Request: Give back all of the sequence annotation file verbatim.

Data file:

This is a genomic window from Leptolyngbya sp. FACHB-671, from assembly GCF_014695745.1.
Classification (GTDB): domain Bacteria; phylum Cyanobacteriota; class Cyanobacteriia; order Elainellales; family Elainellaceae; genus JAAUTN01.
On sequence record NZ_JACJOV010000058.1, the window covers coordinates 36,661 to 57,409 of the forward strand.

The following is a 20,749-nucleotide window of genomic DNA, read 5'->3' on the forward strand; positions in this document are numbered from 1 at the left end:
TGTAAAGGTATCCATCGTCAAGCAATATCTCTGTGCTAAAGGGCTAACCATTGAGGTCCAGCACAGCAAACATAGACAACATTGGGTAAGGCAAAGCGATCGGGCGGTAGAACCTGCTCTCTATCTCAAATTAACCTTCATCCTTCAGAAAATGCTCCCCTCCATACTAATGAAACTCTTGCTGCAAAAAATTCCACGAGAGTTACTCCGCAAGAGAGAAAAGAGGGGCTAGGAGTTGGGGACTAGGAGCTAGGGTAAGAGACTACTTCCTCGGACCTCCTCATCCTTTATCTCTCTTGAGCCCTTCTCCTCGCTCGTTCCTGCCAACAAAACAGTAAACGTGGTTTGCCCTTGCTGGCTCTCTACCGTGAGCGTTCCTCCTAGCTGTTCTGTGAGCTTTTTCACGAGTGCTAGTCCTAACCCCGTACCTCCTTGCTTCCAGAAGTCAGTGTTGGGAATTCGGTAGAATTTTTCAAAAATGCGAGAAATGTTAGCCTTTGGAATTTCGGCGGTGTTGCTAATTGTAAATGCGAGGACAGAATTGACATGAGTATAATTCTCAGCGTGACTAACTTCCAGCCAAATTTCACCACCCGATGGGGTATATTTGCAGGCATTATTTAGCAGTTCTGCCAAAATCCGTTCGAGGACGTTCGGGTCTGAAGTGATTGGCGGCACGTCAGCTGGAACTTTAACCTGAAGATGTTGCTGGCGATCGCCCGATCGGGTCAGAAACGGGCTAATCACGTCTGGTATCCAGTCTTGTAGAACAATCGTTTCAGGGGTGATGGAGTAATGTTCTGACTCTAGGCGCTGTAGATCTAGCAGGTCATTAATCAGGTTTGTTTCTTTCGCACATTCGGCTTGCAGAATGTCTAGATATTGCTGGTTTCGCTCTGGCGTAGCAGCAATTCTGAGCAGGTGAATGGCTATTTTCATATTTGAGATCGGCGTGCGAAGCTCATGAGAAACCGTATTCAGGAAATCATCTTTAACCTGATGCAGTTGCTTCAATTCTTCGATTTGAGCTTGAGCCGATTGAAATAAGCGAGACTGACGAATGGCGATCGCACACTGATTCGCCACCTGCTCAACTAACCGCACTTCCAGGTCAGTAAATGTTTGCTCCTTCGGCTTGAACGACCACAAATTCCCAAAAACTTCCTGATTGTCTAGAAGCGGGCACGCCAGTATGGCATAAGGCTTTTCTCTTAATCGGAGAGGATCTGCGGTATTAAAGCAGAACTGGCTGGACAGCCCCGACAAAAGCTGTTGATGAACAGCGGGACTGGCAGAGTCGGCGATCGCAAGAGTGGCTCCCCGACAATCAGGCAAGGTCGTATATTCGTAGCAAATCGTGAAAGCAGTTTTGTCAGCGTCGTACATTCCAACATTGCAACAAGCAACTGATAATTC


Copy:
This is a genomic window from Leptolyngbya sp. FACHB-671, from assembly GCF_014695745.1.
Classification (GTDB): domain Bacteria; phylum Cyanobacteriota; class Cyanobacteriia; order Elainellales; family Elainellaceae; genus JAAUTN01.
On sequence record NZ_JACJOV010000058.1, the window covers coordinates 36,661 to 57,409 of the forward strand.

The following is a 20,749-nucleotide window of genomic DNA, read 5'->3' on the forward strand; positions in this document are numbered from 1 at the left end:
TGTAAAGGTATCCATCGTCAAGCAATATCTCTGTGCTAAAGGGCTAACCATTGAGGTCCAGCACAGCAAACATAGACAACATTGGGTAAGGCAAAGCGATCGGGCGGTAGAACCTGCTCTCTATCTCAAATTAACCTTCATCCTTCAGAAAATGCTCCCCTCCATACTAATGAAACTCTTGCTGCAAAAAATTCCACGAGAGTTACTCCGCAAGAGAGAAAAGAGGGGCTAGGAGTTGGGGACTAGGAGCTAGGGTAAGAGACTACTTCCTCGGACCTCCTCATCCTTTATCTCTCTTGAGCCCTTCTCCTCGCTCGTTCCTGCCAACAAAACAGTAAACGTGGTTTGCCCTTGCTGGCTCTCTACCGTGAGCGTTCCTCCTAGCTGTTCTGTGAGCTTTTTCACGAGTGCTAGTCCTAACCCCGTACCTCCTTGCTTCCAGAAGTCAGTGTTGGGAATTCGGTAGAATTTTTCAAAAATGCGAGAAATGTTAGCCTTTGGAATTTCGGCGGTGTTGCTAATTGTAAATGCGAGGACAGAATTGACATGAGTATAATTCTCAGCGTGACTAACTTCCAGCCAAATTTCACCACCCGATGGGGTATATTTGCAGGCATTATTTAGCAGTTCTGCCAAAATCCGTTCGAGGACGTTCGGGTCTGAAGTGATTGGCGGCACGTCAGCTGGAACTTTAACCTGAAGATGTTGCTGGCGATCGCCCGATCGGGTCAGAAACGGGCTAATCACGTCTGGTATCCAGTCTTGTAGAACAATCGTTTCAGGGGTGATGGAGTAATGTTCTGACTCTAGGCGCTGTAGATCTAGCAGGTCATTAATCAGGTTTGTTTCTTTCGCACATTCGGCTTGCAGAATGTCTAGATATTGCTGGTTTCGCTCTGGCGTAGCAGCAATTCTGAGCAGGTGAATGGCTATTTTCATATTTGAGATCGGCGTGCGAAGCTCATGAGAAACCGTATTCAGGAAATCATCTTTAACCTGATGCAGTTGCTTCAATTCTTCGATTTGAGCTTGAGCCGATTGAAATAAGCGAGACTGACGAATGGCGATCGCACACTGATTCGCCACCTGCTCAACTAACCGCACTTCCAGGTCAGTAAATGTTTGCTCCTTCGGCTTGAACGACCACAAATTCCCAAAAACTTCCTGATTGTCTAGAAGCGGGCACGCCAGTATGGCATAAGGCTTTTCTCTTAATCGGAGAGGATCTGCGGTATTAAAGCAGAACTGGCTGGACAGCCCCGACAAAAGCTGTTGATGAACAGCGGGACTGGCAGAGTCGGCGATCGCAAGAGTGGCTCCCCGACAATCAGGCAAGGTCGTATATTCGTAGCAAATCGTGAAAGCAGTTTTGTCAGCGTCGTACATTCCAACATTGCAACAAGCAACTGATAATTC